Wednesday, February 10, 2010

Remembering Nonie

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This beautifully made baby was once a stage prop for the traveling show, Ragtime. She can be found at Heights Station Antiques. She reminds me of a time when I thought I was Nonie's.

There are a few mysteries in my life and Nonie is one of them. My memories of this woman with a warm, ample lap are so vivid that I can quietly inhale and recapture her fragrance...soap, the sachet that she put between her breasts where she cradled my head; the smell of her lovely food simmering in large pots on the stove. When I really need to feel loved, I remember Nonie's nurturing.

Nonie is my first memory...for me, all life began in her arms. So when I found myself being pulled along a street by the hand, wearing clothes that didn't seem to be mine, it's no wonder that I balked and demanded, "Where is Nonie?" Implicit in that question was, "And who are you?" Those two questions, spoken and implied, brought a threatening reprimand from the stranger gripping my hand. This is my first memory of my mother.

Over the years, though fearing to ask, I persisted in trying to find Nonie. Sometimes it was suggested that I had imagined Nonie, made her up out of thin air. Other times I was promised an answer, "When you're old enough." As a grown woman, I asked my mother about Nonie and she told me that Nonie had been our maid. (Here I should mention that my mother frequently constructs her own truth.) I refuted with, "Nonsense! We weren't well off enough to have had a maid." It was then that I resigned myself to never knowing who Nonie was.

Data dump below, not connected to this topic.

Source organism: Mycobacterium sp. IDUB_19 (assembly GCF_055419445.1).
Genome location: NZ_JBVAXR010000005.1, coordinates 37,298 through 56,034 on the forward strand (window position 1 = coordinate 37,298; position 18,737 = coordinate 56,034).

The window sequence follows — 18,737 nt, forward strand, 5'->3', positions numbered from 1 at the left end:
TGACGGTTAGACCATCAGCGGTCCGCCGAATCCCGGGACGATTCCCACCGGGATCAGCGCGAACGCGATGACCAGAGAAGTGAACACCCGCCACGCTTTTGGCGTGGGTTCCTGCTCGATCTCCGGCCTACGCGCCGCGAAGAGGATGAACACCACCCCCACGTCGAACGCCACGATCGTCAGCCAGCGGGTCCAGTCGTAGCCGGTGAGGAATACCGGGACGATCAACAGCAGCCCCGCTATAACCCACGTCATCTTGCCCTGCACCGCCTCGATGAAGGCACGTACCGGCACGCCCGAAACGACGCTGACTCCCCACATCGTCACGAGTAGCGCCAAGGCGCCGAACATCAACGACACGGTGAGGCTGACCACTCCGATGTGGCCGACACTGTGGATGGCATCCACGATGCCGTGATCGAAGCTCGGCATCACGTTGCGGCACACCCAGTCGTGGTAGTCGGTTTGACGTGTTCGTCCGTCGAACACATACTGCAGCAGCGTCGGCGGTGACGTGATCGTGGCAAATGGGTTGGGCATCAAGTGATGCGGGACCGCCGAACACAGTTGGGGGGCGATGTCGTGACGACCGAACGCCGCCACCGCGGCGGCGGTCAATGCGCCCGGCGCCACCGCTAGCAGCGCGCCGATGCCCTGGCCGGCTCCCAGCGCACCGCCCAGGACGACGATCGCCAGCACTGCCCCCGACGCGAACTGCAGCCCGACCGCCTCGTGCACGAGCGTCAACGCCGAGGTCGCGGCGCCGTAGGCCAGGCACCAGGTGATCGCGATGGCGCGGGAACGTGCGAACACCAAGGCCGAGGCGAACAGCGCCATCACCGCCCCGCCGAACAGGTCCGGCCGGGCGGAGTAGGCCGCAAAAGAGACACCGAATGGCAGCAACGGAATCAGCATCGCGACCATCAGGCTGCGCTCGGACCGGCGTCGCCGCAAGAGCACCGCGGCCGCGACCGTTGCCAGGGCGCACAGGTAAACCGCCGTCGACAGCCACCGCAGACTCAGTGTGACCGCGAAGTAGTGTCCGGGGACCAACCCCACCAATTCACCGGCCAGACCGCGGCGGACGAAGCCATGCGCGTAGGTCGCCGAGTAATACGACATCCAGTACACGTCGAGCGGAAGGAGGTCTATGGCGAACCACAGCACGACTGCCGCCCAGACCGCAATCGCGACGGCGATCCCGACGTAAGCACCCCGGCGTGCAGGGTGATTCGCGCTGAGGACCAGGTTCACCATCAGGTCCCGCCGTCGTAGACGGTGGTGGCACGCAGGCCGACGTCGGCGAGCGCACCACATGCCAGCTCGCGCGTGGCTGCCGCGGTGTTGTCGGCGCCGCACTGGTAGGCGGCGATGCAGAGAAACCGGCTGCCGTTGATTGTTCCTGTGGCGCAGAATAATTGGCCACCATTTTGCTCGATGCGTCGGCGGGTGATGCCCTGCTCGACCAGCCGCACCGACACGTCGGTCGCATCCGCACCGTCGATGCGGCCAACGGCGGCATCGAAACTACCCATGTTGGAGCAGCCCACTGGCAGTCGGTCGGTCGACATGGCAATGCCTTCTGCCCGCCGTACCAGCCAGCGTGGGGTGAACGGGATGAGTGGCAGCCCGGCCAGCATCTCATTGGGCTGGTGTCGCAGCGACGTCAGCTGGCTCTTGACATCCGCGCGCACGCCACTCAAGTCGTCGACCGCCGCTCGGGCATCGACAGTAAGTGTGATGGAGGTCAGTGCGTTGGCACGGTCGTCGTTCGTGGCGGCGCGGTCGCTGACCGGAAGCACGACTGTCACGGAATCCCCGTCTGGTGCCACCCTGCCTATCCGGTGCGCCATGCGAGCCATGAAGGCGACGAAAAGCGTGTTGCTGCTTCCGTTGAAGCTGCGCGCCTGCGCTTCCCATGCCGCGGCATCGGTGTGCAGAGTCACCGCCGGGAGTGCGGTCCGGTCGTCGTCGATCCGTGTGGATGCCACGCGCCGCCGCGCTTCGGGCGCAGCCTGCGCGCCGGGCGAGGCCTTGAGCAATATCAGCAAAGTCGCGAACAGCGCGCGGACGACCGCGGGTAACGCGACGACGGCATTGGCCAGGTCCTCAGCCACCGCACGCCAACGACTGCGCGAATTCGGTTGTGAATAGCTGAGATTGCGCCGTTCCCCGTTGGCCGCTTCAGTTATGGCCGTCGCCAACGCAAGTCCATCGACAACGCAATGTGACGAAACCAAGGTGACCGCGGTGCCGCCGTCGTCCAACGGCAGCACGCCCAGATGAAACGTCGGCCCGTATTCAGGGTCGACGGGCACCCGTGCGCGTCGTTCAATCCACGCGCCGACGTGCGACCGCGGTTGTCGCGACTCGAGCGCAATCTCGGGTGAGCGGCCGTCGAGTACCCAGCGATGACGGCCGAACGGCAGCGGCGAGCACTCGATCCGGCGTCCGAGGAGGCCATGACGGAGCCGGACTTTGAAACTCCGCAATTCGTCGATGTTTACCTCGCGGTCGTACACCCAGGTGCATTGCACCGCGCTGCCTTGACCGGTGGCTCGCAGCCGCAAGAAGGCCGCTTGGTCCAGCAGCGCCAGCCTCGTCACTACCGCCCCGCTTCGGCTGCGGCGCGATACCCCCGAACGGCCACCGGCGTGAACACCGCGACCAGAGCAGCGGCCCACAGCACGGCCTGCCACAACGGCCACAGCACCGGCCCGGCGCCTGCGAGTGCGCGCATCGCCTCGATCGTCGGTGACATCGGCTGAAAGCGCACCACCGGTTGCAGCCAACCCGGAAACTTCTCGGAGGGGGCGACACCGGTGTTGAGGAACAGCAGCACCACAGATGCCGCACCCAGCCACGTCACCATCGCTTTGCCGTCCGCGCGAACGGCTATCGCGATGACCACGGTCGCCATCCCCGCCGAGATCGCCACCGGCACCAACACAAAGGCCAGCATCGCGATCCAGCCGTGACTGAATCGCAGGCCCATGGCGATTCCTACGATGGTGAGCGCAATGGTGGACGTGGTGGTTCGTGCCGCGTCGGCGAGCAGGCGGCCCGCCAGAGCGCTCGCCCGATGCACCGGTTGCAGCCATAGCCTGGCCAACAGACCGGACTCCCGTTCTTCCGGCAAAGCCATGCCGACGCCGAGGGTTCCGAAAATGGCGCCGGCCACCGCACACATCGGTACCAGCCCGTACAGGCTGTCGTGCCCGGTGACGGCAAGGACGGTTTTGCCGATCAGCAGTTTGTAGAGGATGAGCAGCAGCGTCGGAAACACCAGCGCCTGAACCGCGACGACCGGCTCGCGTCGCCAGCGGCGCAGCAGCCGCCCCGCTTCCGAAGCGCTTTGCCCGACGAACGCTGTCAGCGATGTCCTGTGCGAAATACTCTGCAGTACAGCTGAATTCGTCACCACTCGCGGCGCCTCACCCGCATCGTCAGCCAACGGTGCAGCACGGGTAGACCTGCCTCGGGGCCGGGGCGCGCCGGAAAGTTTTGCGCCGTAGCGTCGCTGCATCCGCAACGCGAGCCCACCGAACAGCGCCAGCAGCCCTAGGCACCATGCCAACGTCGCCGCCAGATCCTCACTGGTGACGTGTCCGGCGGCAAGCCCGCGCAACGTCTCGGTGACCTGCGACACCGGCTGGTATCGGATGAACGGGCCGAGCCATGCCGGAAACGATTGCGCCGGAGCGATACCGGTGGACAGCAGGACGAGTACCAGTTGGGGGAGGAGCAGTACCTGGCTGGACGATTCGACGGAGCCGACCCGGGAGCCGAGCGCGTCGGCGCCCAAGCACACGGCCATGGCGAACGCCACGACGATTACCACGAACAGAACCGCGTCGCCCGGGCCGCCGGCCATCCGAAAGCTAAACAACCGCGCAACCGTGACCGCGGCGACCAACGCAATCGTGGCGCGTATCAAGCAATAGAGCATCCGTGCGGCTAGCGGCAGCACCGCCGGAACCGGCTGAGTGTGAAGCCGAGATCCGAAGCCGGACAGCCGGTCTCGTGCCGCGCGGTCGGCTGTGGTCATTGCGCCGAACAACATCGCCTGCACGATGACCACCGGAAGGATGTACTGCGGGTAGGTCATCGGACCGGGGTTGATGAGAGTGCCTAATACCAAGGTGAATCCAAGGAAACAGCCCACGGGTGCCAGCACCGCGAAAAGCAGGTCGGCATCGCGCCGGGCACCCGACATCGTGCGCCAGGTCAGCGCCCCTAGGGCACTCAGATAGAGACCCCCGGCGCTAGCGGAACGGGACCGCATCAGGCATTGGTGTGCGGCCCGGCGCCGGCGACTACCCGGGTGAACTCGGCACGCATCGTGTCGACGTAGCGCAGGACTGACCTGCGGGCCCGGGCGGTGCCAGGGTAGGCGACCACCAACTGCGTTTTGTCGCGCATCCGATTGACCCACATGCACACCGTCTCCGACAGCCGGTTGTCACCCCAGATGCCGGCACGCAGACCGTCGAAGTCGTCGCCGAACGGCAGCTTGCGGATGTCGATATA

The last time I remember Nonie, she was holding me in her lap while sitting in her rocker on the front porch one summer afternoon. An old neighbor man approached, asking, "Where did you get that white kid?"

I sat up abruptly, looking around for the white kid. Nonie threw her head back in laughter, "Baby, you can be black if you want to be." It had never occurred to me that Nonie and I were different in any way.

So, wherever you are Nonie, thank you for the memories. Over my long life, taking sanctuary in the memory of your love has given me strength, courage, a sense of self, and...most of all... a capacity for boundless love...just like you!


  1. This i a nice rememberence(if this is a word).We went to the USA when my youngest was about five.She had not seen people of another color then her own.We live next to family here.Having lived here for about 400 years it gets like that.She just asked if the neighbor next door was family.I was surprised that she didn't see the difference.

  2. I too have a memory of being with someone (grandparent?) who loved me and then being carried away (parents.) I never forgot that feeling of warmth, care and love. Thank you for sharing your story.

  3. Wow...that could be haunting.
    I too had a mother who like to construct her own "truth"..whatever suited her needs.
    I am sorry you never got to see your Nonie again...but she sure loved you and you can bet she was REAL.


  4. what a touching memory, what a wonderful thought to hang on to.
    thanks for sharing...


  5. Absolutely beautiful and heartfelt. Thank you for sharing your touching memory. (And beautifully written.)

  6. My goodness, how amazing. Btw I saw your comment on Alexander McQueen at Hollister's and was touched.

    This is so unusual, the fact that you remember her is real. I wonder, could it be that you have a mixed background and were then adopted by parents who share one part of your ethnicity?

    If I were you I would get on those detailed DNA tests and then perhaps adoption searches. There could be a whole world of family out there that would love to meet you. Sorry to be so bold. I guess I feel you remember her for a reason, a neverending bond. Peace, x.